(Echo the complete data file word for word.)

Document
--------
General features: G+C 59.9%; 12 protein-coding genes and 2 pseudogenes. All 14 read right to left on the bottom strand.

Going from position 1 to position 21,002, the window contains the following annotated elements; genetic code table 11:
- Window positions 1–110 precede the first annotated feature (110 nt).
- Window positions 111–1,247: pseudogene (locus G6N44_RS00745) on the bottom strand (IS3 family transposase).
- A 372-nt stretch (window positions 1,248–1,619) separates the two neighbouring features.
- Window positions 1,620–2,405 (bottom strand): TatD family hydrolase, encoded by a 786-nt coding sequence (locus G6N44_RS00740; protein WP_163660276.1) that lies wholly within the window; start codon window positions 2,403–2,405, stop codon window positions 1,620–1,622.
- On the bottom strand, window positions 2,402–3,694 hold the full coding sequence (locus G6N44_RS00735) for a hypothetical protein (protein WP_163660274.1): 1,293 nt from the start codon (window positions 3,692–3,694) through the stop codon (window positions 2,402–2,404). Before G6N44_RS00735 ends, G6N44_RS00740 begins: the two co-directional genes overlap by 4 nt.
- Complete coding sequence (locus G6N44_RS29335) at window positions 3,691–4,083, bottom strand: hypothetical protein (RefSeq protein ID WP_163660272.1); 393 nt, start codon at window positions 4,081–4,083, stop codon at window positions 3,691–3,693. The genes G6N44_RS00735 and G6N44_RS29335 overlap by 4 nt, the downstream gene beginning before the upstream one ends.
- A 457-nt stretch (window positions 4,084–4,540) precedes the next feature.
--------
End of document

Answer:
General features: G+C 59.9%; 12 protein-coding genes and 2 pseudogenes. All 14 read right to left on the bottom strand.

Going from position 1 to position 21,002, the window contains the following annotated elements; genetic code table 11:
- Window positions 1–110 precede the first annotated feature (110 nt).
- Window positions 111–1,247: pseudogene (locus G6N44_RS00745) on the bottom strand (IS3 family transposase).
- A 372-nt stretch (window positions 1,248–1,619) separates the two neighbouring features.
- Window positions 1,620–2,405 (bottom strand): TatD family hydrolase, encoded by a 786-nt coding sequence (locus G6N44_RS00740; protein WP_163660276.1) that lies wholly within the window; start codon window positions 2,403–2,405, stop codon window positions 1,620–1,622.
- On the bottom strand, window positions 2,402–3,694 hold the full coding sequence (locus G6N44_RS00735) for a hypothetical protein (protein WP_163660274.1): 1,293 nt from the start codon (window positions 3,692–3,694) through the stop codon (window positions 2,402–2,404). Before G6N44_RS00735 ends, G6N44_RS00740 begins: the two co-directional genes overlap by 4 nt.
- Complete coding sequence (locus G6N44_RS29335) at window positions 3,691–4,083, bottom strand: hypothetical protein (RefSeq protein ID WP_163660272.1); 393 nt, start codon at window positions 4,081–4,083, stop codon at window positions 3,691–3,693. The genes G6N44_RS00735 and G6N44_RS29335 overlap by 4 nt, the downstream gene beginning before the upstream one ends.
- A 457-nt stretch (window positions 4,084–4,540) precedes the next feature.